Martin v. UnderhillAnnotate this Case
144 S.E.2d 872 (1965)
265 N.C. 669
J. D. MARTIN v. C. L. UNDERHILL.
Supreme Court of North Carolina.
November 24, 1965.
*874 Mordecai, Mills & Parker, Raleigh, for defendant appellant.
George R. Ragsdale, Raleigh, for plaintiff appellee.
The appellant does not bring forward into his brief or cite therein any authorities in support of his assignment of error with reference to the overruling of his motion to set aside the verdict as being against the greater weight of the evidence and, on that ground, to grant a new trial. Such assignment is, therefore, deemed abandoned. Rule 28, Rules of Practice in the Supreme Court. In any event, this motion was addressed to the sound discretion of the trial judge whose ruling, in the absence of manifest abuse of discretion, is not reviewable on appeal. Grant v. Artis, 253 N.C. 226, 116 S.E.2d 383; Pruitt v. Ray, 230 N.C. 322, 52 S.E.2d 876.
In passing upon the defendant's motion for a judgment of nonsuit, the plaintiff's evidence must be taken to be true, conflicts therein must be resolved in his favor, all reasonable inferences which can be *875 drawn therefrom favorable to him must be drawn, and no consideration can be given to the defendant's evidence tending to contradict or impeach the plaintiff or to show the existence of a different state of facts. Coleman v. Colonial Stores, Inc., 259 N.C. 241, 130 S.E.2d 338; Ammons v. Britt, 256 N.C. 248, 123 S.E.2d 579; Eason v. Grimsley, 255 N.C. 494, 121 S.E.2d 885. When so considered, the evidence is amply sufficient to show, as the jury found, that before they went to the sale the parties agreed that the defendant would bid on the property for the plaintiff and, if he became the highest bidder, would take title in trust for the plaintiff and, thereafter, would convey it to him upon the plaintiff's paying the defendant the purchase price plus the fee of $500 for the defendant's services. Such evidence requires the overruling of the motion for judgment as of nonsuit unless the contract so shown is unenforceable because its purpose was unlawful or by reason of some other defect inherent in the contract itself. The appellant does not contend otherwise in his brief and did not do so in his oral argument before us.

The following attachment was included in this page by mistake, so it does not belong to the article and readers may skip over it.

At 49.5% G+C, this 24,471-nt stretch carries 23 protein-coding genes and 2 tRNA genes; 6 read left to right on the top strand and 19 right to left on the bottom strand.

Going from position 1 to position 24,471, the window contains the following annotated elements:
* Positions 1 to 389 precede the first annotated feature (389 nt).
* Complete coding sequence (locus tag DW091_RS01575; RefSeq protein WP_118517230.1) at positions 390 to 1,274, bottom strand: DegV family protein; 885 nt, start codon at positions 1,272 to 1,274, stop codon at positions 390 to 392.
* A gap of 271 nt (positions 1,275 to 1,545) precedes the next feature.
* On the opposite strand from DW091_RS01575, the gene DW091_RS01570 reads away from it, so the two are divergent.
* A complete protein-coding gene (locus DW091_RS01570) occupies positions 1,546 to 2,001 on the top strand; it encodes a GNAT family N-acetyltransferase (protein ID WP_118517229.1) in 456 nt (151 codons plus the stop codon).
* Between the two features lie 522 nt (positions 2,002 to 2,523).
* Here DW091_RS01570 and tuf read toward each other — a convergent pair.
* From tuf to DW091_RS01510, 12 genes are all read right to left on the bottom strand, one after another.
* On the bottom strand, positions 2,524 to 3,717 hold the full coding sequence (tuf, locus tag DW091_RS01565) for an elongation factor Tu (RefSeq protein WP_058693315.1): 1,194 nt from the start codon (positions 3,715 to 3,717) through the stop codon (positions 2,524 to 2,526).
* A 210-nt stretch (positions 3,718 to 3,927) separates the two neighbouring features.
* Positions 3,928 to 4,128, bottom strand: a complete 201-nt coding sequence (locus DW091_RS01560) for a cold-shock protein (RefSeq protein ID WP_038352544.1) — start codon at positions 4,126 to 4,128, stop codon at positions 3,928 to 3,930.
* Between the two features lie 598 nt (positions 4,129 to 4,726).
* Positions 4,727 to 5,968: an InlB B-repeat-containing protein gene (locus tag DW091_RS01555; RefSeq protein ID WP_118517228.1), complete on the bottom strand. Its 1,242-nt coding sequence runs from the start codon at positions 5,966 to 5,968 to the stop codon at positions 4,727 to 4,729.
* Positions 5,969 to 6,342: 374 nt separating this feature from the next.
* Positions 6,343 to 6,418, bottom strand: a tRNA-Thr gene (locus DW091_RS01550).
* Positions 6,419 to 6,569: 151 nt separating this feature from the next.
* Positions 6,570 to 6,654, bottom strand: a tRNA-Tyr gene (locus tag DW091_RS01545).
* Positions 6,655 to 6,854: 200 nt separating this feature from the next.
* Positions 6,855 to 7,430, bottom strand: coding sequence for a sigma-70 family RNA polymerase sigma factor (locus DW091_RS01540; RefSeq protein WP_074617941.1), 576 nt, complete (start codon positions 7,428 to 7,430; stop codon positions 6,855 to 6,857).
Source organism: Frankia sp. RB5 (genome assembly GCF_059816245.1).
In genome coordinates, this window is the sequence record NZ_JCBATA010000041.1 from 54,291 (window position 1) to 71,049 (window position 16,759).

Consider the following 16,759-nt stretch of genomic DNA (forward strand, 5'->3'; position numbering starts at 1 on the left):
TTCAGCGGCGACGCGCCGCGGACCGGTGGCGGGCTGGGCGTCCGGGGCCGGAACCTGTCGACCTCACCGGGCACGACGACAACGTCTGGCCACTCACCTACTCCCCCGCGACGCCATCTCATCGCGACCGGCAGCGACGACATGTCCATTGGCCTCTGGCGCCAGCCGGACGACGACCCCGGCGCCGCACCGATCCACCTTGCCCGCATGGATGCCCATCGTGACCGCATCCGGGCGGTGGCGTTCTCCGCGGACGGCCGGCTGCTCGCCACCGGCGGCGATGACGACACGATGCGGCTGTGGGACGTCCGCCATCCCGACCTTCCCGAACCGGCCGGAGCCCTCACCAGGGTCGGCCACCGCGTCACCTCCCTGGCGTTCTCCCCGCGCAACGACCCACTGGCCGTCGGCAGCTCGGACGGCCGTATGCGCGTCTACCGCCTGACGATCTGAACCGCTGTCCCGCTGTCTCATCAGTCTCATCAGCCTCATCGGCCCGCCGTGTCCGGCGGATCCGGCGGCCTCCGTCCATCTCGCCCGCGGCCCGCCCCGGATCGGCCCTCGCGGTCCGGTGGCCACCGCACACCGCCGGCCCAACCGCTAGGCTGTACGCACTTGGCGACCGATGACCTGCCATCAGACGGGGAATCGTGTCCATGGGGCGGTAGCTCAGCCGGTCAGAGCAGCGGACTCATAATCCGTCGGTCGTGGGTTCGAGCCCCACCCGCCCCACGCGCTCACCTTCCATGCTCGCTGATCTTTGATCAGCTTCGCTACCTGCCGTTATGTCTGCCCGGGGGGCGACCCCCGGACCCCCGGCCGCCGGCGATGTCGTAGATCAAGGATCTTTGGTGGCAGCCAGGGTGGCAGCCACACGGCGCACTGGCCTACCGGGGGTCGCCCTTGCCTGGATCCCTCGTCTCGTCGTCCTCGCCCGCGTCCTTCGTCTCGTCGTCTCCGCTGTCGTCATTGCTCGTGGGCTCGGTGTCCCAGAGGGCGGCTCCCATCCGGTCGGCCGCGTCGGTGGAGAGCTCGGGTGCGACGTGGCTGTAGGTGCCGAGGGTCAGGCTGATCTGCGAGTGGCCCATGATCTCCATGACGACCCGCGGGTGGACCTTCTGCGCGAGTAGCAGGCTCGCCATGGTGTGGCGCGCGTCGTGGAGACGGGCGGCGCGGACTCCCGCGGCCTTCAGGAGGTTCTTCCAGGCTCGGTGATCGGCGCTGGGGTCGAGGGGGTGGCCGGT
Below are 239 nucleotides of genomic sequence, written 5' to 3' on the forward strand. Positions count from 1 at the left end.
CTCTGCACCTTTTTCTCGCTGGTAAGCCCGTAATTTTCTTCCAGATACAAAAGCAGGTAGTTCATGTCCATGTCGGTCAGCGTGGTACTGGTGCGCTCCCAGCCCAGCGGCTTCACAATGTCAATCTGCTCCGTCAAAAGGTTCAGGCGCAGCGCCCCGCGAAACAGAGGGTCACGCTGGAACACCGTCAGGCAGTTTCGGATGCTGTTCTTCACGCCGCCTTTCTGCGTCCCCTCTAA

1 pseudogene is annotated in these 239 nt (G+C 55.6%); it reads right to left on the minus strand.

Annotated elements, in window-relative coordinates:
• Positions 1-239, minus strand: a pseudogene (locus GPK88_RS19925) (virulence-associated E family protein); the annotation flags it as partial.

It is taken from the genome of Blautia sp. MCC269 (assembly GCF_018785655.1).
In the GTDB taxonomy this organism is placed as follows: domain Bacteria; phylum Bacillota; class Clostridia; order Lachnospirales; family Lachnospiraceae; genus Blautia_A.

In support of his contention that his motion for nonsuit should have been allowed, the appellant argues in his brief and orally that the alleged contract is not enforceable because its purpose was to stifle the bidding at a public sale and, therefore, was against public policy.
As long ago as Smith v. Greenlee, 13 N.C. 126, it was said:"A sale at auction is a sale to the best bidder, its object a fair price, its means competition. Any agreement, therefore, to stifle competition is a fraud upon the principles on which the sale is founded. It * * * vitiates the contract between the parties so that they can claim nothing from each other."
It is well established in this and other jurisdictions that a contract to stifle or to puff bidding at a public sale at auction is contra bonos mores and will not be enforced at the suit of either party. Lamm v. Crumpler, 233 N.C. 717, 65 S.E.2d 336; Owens v. Wright, 161 N.C. 127, 76 S.E. 735; Davis v. Keen, 142 N.C. 496, 55 S.E. 359; Bailey v. Morgan, 44 N.C. 352; 7 Am.Jur.2d, Auctions and Auctioneers, §§ 28, 29.
The appellant did not allege in his answer that the contract is unenforceable because against public policy. Nevertheless, if such defect in the agreement appears from the evidence of either party, the court will, on its own motion, refuse to enforce the contract, this being a defect beyond the power of the parties to waive even by an express stipulation. Cansler v. Penland, 125 N.C. 578, 34 S.E. 683, 48 L.R. A. 441.
The appellant's difficulty arises from the fact that these sound principles of law have no application to this case since the evidence does not indicate any agreement to stifle the bidding at the foreclosure sale. The defendant testified that there was no agreement whatever between the parties concerning his bidding. The plaintiff's evidence indicates that there was an agreement to the effect that the defendant would place bids for the plaintiff and, if successful, would take title in his name for the plaintiff's benefit and, on demand and payment of the purchase price and fee, would convey to the plaintiff.